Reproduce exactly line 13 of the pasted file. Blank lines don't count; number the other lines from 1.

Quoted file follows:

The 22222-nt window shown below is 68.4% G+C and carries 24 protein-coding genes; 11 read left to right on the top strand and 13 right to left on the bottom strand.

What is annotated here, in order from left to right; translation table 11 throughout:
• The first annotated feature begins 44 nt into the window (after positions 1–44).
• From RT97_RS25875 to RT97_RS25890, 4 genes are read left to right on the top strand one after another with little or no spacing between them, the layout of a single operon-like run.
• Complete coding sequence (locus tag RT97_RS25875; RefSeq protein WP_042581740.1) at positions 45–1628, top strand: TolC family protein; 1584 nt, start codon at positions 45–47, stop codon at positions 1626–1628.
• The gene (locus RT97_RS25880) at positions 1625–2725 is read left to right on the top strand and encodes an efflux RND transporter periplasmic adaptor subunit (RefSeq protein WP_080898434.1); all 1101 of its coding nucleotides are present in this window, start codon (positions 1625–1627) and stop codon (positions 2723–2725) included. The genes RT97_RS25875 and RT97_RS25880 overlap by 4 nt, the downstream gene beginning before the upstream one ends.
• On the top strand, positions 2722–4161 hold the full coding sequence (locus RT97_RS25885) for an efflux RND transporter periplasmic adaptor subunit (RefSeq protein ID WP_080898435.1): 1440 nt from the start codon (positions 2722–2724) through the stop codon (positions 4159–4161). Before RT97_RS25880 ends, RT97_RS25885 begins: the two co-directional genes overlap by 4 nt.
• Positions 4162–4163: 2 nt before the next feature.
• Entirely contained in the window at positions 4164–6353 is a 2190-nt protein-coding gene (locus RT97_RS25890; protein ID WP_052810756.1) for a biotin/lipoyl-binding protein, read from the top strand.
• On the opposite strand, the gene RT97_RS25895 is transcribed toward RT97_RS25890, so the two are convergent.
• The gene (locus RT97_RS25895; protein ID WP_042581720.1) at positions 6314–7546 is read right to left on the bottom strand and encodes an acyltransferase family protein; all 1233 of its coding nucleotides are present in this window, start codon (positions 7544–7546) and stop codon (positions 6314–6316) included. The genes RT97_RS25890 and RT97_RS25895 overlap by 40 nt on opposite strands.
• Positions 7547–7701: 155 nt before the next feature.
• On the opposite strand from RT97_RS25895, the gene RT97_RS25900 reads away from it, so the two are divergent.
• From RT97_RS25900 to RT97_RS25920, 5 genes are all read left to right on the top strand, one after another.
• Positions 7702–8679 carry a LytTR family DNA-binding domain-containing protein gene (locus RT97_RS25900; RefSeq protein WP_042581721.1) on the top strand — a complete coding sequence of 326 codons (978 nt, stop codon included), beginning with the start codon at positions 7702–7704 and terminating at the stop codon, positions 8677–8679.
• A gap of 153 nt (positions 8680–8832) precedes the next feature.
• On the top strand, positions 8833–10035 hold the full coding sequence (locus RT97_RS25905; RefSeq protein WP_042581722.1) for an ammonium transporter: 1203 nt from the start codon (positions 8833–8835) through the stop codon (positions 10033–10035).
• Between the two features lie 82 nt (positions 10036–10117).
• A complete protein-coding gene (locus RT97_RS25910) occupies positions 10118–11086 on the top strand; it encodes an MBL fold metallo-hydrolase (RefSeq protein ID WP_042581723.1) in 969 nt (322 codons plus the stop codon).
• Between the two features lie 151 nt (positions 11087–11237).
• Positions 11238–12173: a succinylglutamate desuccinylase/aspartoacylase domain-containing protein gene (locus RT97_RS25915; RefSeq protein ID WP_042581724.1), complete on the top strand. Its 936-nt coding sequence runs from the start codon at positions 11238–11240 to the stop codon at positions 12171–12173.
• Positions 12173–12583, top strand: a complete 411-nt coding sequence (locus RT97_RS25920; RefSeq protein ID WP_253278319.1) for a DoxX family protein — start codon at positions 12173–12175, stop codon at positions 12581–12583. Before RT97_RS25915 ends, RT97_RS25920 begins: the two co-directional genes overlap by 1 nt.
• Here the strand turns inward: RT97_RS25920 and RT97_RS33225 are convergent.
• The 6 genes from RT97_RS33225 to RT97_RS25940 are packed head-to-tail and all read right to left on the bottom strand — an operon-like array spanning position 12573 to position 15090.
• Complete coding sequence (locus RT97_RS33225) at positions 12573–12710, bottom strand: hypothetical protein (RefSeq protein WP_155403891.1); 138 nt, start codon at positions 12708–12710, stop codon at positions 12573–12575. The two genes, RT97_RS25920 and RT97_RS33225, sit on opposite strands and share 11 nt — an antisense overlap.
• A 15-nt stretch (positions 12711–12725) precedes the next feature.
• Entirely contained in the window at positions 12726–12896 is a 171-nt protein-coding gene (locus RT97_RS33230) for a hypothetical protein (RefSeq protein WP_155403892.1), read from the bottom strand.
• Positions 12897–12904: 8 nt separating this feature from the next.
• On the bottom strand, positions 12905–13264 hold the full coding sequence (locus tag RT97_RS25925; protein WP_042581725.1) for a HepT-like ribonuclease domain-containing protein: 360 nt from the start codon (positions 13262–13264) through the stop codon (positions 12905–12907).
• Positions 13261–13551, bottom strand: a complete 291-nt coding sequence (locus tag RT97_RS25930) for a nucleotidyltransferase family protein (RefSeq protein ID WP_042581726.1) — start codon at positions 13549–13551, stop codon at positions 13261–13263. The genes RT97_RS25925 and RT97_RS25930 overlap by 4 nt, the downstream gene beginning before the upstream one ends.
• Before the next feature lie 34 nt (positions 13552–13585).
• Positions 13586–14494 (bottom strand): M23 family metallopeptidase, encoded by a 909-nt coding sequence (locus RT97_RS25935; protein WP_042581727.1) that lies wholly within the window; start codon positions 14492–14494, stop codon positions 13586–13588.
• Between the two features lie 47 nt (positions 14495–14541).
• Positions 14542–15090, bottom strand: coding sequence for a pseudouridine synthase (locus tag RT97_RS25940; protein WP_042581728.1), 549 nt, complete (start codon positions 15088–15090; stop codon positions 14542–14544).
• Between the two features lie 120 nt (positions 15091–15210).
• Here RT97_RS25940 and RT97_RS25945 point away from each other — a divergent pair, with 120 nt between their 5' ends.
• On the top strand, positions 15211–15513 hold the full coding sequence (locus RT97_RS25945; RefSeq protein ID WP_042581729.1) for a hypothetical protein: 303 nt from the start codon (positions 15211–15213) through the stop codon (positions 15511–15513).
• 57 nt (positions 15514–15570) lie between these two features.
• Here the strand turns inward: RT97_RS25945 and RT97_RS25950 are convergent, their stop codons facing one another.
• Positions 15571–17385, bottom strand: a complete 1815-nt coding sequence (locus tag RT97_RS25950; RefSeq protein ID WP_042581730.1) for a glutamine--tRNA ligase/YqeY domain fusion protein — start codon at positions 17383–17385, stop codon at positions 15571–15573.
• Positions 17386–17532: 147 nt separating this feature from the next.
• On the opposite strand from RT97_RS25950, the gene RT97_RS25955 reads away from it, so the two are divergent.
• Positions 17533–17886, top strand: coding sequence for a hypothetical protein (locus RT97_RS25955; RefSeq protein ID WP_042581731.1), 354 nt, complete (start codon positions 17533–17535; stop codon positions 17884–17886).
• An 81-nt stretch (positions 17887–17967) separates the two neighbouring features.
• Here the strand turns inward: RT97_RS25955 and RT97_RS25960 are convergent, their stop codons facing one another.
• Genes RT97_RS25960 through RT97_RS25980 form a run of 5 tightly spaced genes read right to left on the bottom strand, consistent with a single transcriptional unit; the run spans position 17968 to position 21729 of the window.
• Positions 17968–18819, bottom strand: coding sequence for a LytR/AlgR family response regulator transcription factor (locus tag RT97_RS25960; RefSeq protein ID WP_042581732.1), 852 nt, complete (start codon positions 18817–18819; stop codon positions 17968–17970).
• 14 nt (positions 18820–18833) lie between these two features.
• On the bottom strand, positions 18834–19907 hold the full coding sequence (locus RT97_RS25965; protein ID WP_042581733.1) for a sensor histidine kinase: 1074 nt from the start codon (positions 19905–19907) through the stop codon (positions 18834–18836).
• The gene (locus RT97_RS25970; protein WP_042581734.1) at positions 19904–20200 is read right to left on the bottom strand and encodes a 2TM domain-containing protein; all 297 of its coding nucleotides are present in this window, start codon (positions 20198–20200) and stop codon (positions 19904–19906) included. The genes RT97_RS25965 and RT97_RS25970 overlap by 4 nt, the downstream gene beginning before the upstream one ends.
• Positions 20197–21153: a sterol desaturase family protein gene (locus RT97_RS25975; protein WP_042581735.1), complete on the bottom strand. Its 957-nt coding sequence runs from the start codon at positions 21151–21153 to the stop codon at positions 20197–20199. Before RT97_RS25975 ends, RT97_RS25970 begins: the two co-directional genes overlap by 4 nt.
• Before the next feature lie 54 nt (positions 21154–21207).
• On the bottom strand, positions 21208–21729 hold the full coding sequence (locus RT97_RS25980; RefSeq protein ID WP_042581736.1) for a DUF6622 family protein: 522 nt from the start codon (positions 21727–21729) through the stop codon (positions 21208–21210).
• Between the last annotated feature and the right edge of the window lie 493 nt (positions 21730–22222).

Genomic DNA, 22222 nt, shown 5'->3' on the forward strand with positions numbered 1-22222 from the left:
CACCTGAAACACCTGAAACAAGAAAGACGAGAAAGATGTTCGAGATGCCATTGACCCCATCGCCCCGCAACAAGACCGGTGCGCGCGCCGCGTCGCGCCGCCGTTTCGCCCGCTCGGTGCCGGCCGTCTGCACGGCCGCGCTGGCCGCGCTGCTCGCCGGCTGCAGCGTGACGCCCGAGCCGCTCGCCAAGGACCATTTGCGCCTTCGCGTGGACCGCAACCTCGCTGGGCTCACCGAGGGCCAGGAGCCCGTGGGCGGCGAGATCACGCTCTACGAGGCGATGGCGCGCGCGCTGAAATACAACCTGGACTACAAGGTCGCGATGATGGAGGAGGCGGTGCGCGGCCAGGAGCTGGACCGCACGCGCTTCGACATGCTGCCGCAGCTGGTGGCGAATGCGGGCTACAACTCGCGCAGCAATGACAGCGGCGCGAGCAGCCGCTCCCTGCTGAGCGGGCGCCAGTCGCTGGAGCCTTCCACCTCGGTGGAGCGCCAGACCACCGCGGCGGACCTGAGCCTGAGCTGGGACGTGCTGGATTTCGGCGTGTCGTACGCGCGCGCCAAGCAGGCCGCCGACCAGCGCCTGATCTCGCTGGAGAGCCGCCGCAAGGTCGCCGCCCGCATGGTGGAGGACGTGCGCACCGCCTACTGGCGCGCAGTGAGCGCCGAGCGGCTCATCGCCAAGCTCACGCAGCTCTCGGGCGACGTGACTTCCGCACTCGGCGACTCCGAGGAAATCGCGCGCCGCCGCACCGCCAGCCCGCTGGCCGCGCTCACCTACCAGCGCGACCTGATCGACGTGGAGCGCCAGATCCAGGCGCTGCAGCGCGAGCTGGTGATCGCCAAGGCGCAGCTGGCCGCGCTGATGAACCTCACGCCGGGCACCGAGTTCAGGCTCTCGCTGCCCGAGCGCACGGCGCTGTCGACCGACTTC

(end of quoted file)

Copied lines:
• On the opposite strand from RT97_RS25895, the gene RT97_RS25900 reads away from it, so the two are divergent.